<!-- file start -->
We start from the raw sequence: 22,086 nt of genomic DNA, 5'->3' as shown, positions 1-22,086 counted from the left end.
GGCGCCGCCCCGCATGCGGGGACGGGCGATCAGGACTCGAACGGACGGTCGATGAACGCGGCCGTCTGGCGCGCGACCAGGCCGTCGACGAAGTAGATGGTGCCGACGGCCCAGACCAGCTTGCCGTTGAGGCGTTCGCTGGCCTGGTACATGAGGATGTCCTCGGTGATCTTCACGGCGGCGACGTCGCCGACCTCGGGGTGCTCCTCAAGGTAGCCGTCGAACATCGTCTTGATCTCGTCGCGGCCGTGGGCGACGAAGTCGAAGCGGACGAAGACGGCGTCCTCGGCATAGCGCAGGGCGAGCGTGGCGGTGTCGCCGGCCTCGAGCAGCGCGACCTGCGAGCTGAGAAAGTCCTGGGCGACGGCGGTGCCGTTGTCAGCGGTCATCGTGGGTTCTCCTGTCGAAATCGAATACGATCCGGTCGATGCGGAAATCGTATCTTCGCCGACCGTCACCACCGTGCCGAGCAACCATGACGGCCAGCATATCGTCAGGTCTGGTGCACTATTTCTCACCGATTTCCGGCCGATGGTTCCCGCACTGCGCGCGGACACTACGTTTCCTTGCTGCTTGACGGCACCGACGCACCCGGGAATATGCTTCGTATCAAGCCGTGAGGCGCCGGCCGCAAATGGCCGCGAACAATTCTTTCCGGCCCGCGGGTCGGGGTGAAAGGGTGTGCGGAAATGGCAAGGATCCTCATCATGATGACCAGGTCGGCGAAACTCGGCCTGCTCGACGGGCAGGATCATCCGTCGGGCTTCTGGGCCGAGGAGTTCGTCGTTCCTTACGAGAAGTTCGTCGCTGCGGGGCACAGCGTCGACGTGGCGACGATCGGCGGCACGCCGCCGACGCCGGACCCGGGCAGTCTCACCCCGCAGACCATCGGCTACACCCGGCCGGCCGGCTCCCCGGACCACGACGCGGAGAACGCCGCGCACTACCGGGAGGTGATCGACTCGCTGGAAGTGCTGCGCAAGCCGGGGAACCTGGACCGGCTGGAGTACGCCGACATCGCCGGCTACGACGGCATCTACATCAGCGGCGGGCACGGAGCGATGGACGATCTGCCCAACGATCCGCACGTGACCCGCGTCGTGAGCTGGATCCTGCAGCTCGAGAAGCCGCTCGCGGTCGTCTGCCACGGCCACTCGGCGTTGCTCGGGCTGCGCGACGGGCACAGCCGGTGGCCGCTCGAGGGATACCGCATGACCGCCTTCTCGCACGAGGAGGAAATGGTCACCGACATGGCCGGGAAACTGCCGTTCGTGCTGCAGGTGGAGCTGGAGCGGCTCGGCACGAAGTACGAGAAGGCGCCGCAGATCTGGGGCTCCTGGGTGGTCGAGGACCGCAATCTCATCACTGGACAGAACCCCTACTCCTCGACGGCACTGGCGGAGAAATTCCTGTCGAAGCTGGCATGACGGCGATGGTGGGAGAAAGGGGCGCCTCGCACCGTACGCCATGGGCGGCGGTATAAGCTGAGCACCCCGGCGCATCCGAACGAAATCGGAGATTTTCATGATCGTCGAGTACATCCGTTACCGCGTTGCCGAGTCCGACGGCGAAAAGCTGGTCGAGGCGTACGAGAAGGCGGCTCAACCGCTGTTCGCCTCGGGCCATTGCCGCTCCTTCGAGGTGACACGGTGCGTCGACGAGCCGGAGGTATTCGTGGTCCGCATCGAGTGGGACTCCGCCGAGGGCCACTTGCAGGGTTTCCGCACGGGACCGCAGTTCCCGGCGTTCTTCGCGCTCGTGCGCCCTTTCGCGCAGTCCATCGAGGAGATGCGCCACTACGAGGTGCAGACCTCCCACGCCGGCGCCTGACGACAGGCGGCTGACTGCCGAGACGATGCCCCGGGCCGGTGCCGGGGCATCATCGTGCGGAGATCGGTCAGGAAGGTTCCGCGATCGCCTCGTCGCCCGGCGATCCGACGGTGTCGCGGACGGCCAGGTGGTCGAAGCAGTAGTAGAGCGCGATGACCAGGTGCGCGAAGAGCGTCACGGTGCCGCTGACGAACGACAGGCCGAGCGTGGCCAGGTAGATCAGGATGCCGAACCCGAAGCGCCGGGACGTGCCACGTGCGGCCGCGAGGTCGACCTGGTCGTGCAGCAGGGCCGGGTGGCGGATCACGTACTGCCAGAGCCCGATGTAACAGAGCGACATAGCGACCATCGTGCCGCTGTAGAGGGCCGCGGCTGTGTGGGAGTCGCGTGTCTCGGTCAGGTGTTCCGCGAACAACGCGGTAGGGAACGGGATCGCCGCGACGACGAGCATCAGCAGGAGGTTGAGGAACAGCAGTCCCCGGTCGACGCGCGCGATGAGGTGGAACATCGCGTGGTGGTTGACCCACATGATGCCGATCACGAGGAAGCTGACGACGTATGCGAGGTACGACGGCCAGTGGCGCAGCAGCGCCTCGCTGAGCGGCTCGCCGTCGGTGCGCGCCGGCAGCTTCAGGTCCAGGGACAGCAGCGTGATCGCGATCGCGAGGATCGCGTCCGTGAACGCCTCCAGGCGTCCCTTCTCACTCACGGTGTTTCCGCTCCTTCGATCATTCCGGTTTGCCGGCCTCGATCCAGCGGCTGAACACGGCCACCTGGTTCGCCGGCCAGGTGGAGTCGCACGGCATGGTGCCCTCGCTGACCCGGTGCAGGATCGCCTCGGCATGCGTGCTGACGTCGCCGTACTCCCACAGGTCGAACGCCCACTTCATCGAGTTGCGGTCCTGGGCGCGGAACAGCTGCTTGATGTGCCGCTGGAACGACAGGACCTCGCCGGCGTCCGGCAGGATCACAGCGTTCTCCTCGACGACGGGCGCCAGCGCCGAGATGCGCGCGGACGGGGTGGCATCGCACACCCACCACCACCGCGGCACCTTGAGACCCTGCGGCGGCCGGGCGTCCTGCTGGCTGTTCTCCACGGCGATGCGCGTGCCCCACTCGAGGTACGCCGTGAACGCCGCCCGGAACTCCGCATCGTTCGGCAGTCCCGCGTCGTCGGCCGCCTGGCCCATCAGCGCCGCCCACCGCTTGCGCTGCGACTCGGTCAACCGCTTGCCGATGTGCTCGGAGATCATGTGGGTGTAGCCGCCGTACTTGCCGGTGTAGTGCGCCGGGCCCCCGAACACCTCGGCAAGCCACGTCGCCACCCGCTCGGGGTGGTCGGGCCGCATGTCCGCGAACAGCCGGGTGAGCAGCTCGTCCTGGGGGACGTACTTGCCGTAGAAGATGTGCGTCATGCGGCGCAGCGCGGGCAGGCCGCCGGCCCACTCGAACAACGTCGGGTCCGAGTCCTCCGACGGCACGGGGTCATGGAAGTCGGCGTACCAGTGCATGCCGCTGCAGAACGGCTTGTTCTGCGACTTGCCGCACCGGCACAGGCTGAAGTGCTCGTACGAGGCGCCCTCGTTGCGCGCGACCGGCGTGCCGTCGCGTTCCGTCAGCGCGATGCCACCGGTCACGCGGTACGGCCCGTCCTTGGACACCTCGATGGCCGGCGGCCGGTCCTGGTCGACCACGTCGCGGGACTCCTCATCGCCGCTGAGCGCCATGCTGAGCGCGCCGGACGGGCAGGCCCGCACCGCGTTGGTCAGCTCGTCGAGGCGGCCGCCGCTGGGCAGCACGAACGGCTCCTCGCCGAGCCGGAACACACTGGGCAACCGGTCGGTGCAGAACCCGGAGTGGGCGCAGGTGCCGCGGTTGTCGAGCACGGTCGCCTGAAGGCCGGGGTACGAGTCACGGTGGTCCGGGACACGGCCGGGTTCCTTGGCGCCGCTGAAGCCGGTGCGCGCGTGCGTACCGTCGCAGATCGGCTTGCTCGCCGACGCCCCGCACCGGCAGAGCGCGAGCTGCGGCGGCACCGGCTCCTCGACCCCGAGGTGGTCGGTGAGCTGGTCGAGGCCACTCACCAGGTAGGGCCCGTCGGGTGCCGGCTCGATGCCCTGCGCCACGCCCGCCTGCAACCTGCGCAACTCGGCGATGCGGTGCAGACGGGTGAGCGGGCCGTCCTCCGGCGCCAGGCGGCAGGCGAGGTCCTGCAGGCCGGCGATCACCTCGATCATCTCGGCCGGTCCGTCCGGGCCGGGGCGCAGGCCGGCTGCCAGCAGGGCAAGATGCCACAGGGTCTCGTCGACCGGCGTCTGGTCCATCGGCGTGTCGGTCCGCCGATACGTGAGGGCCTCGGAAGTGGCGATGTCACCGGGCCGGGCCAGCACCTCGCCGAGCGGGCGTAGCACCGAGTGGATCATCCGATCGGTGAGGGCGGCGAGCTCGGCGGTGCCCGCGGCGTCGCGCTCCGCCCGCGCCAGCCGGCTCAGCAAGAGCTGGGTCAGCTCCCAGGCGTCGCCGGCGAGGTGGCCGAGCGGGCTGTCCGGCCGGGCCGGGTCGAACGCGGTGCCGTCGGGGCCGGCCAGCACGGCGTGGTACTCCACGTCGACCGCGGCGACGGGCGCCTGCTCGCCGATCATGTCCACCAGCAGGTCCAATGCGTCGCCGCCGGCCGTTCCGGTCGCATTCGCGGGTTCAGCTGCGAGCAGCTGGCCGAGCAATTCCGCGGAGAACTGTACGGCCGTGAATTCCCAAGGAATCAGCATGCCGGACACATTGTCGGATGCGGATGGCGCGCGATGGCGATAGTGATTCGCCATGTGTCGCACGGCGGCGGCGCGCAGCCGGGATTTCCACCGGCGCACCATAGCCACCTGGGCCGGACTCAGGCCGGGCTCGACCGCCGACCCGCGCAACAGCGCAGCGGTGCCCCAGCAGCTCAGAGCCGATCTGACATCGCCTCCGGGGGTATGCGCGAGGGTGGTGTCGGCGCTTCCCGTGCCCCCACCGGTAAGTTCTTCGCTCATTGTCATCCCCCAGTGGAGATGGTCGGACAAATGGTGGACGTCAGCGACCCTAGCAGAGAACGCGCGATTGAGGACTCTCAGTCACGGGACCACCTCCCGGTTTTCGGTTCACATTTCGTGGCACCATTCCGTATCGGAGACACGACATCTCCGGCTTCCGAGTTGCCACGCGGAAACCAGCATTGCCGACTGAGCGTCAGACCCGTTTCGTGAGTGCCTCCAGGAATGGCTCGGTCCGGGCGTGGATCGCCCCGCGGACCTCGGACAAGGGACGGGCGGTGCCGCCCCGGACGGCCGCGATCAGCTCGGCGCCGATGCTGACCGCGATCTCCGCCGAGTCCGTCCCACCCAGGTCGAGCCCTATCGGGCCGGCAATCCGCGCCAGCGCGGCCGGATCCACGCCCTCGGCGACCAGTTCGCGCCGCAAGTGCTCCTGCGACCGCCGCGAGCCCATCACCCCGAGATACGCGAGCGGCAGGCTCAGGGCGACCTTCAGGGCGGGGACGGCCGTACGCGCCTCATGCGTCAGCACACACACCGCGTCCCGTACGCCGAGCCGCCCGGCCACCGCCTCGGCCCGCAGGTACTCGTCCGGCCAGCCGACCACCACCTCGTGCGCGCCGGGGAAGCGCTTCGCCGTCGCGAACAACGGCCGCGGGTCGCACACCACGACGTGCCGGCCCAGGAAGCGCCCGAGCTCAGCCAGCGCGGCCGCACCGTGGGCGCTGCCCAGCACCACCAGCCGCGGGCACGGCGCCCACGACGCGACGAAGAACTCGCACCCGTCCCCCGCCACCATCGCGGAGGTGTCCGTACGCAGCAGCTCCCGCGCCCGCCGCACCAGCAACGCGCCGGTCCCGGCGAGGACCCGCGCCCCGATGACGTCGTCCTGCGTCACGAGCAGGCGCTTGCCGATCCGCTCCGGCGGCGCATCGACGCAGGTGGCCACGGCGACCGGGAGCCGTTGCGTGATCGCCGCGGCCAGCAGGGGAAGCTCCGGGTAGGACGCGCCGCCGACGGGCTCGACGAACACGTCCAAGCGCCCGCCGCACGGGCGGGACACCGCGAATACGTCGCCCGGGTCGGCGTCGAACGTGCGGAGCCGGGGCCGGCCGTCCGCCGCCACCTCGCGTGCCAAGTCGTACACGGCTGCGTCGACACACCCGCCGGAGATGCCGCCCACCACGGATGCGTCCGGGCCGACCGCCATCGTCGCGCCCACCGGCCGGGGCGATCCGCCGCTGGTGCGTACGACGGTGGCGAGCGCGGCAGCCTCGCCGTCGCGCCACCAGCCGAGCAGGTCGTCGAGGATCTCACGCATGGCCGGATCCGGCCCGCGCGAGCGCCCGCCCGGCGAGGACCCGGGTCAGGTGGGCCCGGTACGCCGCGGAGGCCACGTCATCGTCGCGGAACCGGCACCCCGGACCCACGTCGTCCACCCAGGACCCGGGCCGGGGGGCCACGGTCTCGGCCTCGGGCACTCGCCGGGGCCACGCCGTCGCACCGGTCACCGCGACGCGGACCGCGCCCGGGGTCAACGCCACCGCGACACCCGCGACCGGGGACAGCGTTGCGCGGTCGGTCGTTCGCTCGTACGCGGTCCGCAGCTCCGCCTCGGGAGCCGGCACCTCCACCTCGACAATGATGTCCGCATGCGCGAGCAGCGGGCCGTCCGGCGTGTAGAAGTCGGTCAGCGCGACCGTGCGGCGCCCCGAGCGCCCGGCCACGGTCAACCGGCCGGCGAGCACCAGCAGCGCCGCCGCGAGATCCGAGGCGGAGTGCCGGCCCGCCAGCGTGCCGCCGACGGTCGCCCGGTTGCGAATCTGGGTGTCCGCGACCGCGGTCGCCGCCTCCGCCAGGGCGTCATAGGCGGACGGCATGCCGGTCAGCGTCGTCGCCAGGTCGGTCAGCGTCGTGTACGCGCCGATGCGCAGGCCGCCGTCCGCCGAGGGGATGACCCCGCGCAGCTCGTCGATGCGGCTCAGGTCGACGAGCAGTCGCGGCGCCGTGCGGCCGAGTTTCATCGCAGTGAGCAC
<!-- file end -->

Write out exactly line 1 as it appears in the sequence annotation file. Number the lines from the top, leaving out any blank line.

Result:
We start from the raw sequence: 22,086 nt of genomic DNA, 5'->3' as shown, positions 1-22,086 counted from the left end.